Saraswati in Bali
Today is Saraswati in Bali. This is the special day of thanks for the gift of knowledge. The festive day is a time for making offerings to books and especially the sacred lontar palm leaf books. All books are subjects on this day. One is not supposed to read books, however schools have special ceremonies. Notedly, Pura Jagatnatha in Denpasar is jam packed with students praying for success in their studies in the early morning ceremony.
Here is a brief description of the Goddess Saraswati:
Saraswati is the Goddess of leaming, knowledge, and wisdom. The Sanskrit word sara means “essence” and swa means “self.” Thus Saraswati means “the essence of the self.” Saraswati is represented in Hindu mythology as the divine consort of Lord Brahma, the Creator of the universe. Since knowledge is necessary for creation, Saraswati symbolizes the creative power of Brahma. Goddess Saraswati is worshipped by all persons interested in knowledge, especially students, teachers, scholars, and scientists.
In Her popular images and pictures, Goddess Saraswati is generally depicted with four arms (some pictures may show only two arms), wearing a white sari and seated on a white lotus. She holds a book and a rosary in her rear two hands, while the front two hands are engaged in the playing of a lute (veena). Her right leg is shown slightly pushing against her left leg. She uses a swan as her vehicle. There is a peacock by her side gazing at her. This symbolism illustrates the following spiritual ideas:
The lotus is a symbol of the Supreme Reality, and a white lotus also denotes supreme knowledge. By sitting on a lotus, Saraswati signifies that She is Herself rooted in the Supreme Reality, and symbolizes supreme knowledge. The white colour symbolizes purity and knowledge. The white sari that the Goddess is wearing denotes that She is the embodiment of pure knowledge.
The four arms denote her omnipresence and omnipotence. The two front arms indicate her activity in the physical world and the two back arms signify her presence in the spiritual world. The four hands represent the four elements of the inner personality. The mind (manas) is represented by the front right hand, the intellect (buddhi) by the front left hand, the conditioned consciousness (chitta) by the rear left hand, and the ego (ahankara) by the rear right hand.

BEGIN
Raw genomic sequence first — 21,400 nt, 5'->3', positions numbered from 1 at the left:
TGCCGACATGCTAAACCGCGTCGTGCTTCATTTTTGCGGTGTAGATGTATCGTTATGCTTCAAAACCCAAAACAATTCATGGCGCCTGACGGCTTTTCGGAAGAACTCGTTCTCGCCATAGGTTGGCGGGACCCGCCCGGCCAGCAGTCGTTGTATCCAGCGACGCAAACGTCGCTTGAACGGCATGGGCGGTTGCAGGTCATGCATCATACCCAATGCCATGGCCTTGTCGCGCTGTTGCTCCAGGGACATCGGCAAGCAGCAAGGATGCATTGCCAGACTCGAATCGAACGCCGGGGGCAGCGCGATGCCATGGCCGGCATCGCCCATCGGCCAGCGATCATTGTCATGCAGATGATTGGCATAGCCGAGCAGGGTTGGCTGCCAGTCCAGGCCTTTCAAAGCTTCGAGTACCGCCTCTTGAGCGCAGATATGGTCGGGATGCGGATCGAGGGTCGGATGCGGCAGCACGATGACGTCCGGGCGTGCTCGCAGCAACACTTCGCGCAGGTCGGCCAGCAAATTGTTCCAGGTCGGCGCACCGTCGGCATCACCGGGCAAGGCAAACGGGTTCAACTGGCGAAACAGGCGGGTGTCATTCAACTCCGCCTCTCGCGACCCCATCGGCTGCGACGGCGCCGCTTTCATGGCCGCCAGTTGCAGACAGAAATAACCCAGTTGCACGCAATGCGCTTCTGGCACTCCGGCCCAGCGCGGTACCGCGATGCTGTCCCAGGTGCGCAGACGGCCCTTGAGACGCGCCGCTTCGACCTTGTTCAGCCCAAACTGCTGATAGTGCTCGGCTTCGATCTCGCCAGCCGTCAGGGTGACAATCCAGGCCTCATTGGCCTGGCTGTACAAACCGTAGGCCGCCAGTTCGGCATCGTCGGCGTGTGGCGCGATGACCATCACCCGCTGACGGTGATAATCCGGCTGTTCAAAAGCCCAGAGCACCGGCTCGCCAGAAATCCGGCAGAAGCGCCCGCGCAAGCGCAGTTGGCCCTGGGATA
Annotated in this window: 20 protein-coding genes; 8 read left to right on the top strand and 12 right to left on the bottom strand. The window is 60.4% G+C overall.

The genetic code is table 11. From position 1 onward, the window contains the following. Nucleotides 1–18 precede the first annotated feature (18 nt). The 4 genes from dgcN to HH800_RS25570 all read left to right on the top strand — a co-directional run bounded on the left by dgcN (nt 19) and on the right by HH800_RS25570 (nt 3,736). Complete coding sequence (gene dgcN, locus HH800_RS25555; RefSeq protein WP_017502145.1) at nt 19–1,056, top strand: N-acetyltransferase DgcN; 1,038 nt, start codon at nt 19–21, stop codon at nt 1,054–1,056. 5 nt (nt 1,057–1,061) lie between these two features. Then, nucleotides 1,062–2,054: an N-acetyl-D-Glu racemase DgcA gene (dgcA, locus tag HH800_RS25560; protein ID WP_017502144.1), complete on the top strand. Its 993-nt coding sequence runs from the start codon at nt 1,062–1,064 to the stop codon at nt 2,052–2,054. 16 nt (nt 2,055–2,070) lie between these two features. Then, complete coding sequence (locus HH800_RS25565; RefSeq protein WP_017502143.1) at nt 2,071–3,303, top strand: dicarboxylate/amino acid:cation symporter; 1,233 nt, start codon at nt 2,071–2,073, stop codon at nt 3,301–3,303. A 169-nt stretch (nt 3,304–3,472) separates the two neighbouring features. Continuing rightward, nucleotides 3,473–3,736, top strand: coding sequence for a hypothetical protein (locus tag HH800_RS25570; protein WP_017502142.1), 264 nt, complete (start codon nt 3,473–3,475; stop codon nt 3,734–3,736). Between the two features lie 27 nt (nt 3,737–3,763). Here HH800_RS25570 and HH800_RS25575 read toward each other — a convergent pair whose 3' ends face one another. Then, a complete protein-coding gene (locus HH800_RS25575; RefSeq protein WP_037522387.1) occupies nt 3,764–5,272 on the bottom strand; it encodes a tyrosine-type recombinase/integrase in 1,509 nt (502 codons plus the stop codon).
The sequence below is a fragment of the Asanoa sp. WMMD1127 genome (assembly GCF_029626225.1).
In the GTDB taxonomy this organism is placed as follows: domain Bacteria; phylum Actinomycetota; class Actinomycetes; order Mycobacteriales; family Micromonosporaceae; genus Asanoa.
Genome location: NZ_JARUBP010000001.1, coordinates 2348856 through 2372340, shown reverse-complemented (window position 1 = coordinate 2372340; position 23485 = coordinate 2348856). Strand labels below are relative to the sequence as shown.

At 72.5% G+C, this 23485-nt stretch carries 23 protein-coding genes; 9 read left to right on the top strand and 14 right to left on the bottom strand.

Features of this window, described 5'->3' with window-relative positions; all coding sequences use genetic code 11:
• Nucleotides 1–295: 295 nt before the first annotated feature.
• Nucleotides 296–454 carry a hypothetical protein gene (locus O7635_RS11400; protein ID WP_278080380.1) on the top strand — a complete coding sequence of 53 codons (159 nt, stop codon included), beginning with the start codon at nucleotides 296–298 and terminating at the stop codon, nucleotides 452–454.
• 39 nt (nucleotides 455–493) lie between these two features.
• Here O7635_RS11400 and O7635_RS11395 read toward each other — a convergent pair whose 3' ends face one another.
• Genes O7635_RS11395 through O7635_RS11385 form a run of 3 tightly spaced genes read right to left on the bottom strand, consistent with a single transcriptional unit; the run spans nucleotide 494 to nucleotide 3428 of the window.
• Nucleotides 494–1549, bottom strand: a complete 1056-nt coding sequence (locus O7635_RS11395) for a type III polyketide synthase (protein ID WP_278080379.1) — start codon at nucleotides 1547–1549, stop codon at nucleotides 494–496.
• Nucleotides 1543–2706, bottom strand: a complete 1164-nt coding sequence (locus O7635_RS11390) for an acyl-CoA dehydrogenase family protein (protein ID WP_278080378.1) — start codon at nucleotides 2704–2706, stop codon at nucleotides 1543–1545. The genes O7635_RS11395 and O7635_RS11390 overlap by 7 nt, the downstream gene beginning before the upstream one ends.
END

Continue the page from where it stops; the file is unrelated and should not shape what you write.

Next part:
The left side of the body symbolizes the qualities of the heart and the right side symbolizes activities of the mind and intellect. A book in the rear left hand signifies that knowledge acquired must be used with love and kindness to promote prosperity of mankind.
The rosary signifies concentration, meditation, and contemplation, leading to samadhi, or union with God. A rosary in the rear right hand representing ego conveys that true knowledge acquired with love and devotion melts the ego and results in liberation (moksha) of the seeker from the bondage to the physical world.
The Goddess is shown playing a musical instrument that is held in her front hands, which denote mind and intellect. This symbol conveys that the seeker must tune his mind and intellect in order to live in perfect harmony with the world. Such harmonious living enables the individual to utilize acquired knowledge for the welfare of all mankind.
Two swans are depicted on the left side of the Goddess. A swan is said to have a sensitive beak that enables it to distinguish pure milk from a mixture of milk and water. A swan, therefore, symbolizes the power of discrimination, or the ability to discriminate between right and wrong or good and bad. Saraswati uses the swan as her carrier. This indicates that one must acquire and apply knowledge with discrimination for the good of mankind. Knowledge that is dominated by ego can destroy the world.
A peacock is sitting next to Saraswati and is anxiously waiting to serve as her vehicle. A peacock depicts unpredictable behaviour as its moods can be influenced by the changes in the weather. Saraswati is using a swan as a vehicle and not the peacock. This signifies that one should overcome fear, indecision, and fickleness in order to acquire true knowledge.